Importantly that also (as far as I can see) require no domestic legislation to be introduced, amended or changed. The reason why the word “appears” is so prevalent in the preceding paragraph is because no-one outside of a select group of diplomats and the their favoured corporations appears to have been briefed on much of the prospective TPPA provisions.

According to some of the leaked documents, much of this particular treaties provisions will not be released outside of the executive for years following signature because they will be required to go through countries with more legislator approval requirements, like the US, which will require years to approve the treaty.

In this case it is likely that some minor legislation will be required to be changed. For instance abolishing Pharmac’s ability to cut into overseas drug companies profits. However most of the TPPA does not and will not require any approval from parliament despite John Key’s assertions to the contary.

The debate between Wayne Mapp and Jane Kelsey this evening will hopefully be somewhat more realistic than assuming that John Key has an ability to do his own job.
Putting the TPPA to the test


44 comments on “How to pass treaties – could John Key please stop lying?”

  1. vto 1

    The Mfat website has it wrong.

    The executive may not alter the constitutional arrangements within NZ, such as the vote. This treaty dramatically diminishes our vote and so the executive may not enter into it.

    That is my view and I’m sticking to it. Any yankee that comes in here and tries telling us we cannot make our own laws can go fucking jump.

    [lprent: I suspect that your view is more out of hope than legality. But at least you are vaguely on-topic. ]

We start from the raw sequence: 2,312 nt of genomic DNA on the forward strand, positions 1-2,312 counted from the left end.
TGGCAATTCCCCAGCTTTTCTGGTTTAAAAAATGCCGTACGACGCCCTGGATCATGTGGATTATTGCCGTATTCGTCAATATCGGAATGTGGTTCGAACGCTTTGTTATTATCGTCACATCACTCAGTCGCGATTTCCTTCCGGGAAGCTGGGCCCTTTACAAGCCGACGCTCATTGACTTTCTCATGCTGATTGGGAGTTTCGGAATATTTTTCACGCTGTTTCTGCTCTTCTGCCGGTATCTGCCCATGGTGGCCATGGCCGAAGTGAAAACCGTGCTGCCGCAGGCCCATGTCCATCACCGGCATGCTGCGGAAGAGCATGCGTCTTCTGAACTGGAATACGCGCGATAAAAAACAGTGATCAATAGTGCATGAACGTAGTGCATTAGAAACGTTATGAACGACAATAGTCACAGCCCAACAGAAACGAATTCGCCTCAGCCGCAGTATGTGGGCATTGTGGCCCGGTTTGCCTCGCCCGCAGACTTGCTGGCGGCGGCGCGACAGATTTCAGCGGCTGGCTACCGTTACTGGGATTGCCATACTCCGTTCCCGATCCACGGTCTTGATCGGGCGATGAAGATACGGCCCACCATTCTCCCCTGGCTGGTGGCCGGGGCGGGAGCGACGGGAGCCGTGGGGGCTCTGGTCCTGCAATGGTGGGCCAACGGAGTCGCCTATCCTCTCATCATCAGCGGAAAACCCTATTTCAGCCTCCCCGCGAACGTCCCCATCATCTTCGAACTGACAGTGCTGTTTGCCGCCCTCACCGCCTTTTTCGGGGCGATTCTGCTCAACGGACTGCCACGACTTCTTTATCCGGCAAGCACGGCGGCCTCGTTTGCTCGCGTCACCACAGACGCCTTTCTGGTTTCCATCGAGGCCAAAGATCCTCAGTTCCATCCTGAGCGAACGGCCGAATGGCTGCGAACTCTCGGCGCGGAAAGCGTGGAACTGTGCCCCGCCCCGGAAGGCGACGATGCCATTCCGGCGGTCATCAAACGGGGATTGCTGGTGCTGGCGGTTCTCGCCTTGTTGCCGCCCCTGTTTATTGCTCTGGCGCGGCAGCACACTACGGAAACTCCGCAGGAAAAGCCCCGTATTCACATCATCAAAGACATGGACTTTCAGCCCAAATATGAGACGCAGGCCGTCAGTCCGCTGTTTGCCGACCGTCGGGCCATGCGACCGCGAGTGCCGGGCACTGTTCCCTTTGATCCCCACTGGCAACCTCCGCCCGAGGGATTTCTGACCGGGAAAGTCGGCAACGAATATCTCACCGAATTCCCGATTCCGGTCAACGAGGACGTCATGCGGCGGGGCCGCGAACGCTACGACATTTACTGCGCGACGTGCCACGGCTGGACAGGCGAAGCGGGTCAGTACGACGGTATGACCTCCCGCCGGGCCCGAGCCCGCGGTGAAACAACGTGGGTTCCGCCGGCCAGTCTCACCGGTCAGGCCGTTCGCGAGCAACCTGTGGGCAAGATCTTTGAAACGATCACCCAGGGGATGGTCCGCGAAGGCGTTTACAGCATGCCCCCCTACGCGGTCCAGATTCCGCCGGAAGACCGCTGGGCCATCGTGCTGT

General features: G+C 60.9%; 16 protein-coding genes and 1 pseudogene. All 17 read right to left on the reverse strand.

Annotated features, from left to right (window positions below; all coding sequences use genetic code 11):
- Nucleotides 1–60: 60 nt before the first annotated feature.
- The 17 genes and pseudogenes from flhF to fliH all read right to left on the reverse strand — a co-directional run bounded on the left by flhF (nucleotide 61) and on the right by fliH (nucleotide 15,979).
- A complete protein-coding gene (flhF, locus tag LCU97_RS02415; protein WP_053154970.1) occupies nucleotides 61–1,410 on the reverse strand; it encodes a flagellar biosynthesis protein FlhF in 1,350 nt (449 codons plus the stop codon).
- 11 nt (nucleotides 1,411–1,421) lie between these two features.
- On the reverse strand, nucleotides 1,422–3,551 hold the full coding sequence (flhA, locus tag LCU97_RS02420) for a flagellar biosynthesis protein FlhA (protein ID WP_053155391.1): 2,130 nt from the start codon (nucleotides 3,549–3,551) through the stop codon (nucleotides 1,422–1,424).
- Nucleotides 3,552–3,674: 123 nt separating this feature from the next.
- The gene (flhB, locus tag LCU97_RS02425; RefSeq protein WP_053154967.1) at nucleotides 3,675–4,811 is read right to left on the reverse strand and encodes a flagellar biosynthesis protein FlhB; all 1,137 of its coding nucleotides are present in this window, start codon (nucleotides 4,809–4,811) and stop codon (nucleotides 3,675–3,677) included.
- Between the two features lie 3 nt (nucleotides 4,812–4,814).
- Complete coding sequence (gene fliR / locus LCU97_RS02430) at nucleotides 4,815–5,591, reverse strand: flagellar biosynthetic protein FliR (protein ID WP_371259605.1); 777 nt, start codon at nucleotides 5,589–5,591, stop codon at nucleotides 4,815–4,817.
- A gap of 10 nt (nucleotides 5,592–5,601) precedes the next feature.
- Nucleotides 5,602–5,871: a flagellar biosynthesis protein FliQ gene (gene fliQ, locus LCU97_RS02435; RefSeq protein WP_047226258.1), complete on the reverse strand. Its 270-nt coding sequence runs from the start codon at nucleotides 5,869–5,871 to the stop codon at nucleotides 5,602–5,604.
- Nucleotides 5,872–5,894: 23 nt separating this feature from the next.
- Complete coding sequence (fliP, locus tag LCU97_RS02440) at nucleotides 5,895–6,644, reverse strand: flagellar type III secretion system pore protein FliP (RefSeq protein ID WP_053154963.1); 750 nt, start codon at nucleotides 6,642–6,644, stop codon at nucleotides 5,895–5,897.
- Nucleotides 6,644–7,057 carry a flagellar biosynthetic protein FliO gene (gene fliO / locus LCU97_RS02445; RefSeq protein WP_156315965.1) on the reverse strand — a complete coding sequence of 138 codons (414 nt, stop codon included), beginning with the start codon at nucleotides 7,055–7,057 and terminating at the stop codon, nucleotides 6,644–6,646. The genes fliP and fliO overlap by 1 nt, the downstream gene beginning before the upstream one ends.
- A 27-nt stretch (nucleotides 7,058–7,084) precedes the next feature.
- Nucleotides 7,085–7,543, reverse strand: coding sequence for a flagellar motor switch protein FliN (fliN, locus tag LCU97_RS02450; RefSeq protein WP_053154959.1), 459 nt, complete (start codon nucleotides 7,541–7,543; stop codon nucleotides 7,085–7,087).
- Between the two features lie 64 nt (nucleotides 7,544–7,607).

• northshoredoc 1.1

      “This treaty dramatically diminishes our vote and so the executive may not enter into it.”

      No the point is we don’t know if it does or doesn’t do so.

      • vto 1.1.1

        This treaty will reduce what laws we can pass in our own land therefore it reduces the power and size of our vote.

        • northshoredoc

          No we don’t know that, it may well do so, which is why it like any other bill before parliament should be subjected to intense public scrutiny before being passed into law.

          • vto

            Oh, you mean we don’t know if it will reduce the power of our Parliament and our vote because we haven’t seen text yet? Sounds like pin dancing to me – it is well known that this will be one of the effects despite the public not seeing the actual wording. Not sure what your point is really.

          • David H


            “should be ” But won’t. so we will be ruled by lies dammed lies and JokeyHen.

    • vto 1.2

      Well yes mr prent, it is likely the legality of such may be something other than my view. However the important point is the effect it does have on our power to make laws for us. This intrusion is gigantic and imo excessive. Business should understand that it takes a risk in investing into another country – it needs to weigh up that risk of laws being changed which may affect its business and adjust accordingly.

      The importance of our own power is the size of 100 elephants. The importance of business risk is the size of maybe 2 elephants.

      And that is all that this part is about – the risk to business. Nothing more and nothing less. Business has been raised above its long term average importance in the scheme of human beans, and it is not right.

      That is my view and I’m sticking to it.

      (oh, and I would have thought these points were entirely on-topic?)

      • Sable 1.2.1

        I think you will find the “mr is a miss”.

        • Tracey


        • lprent

          Definitely not. If you want to find a Miss Lyn, then she is my partner. But I’m definitely Mr Lynn (with the correct number of ens at the end).

          Or as the popular joke amongst family and friends goes “New Lyn(n) and Grey Lynn”.

          Oh and we live in Grey Lynn…

          But this is all off topic…

      • lprent 1.2.2

        oh, and I would have thought these points were entirely on-topic?

        They were. Otherwise they’d have wound up in OpenMike like what used to be the number 2 comment which had a diversion into Pharmac.

    • David H 1.3

      Surely tho’ if this is passed by Parliament on a bunch of lies and half-truths , surely the next govt can repeal this as well.

  2. Tracey 2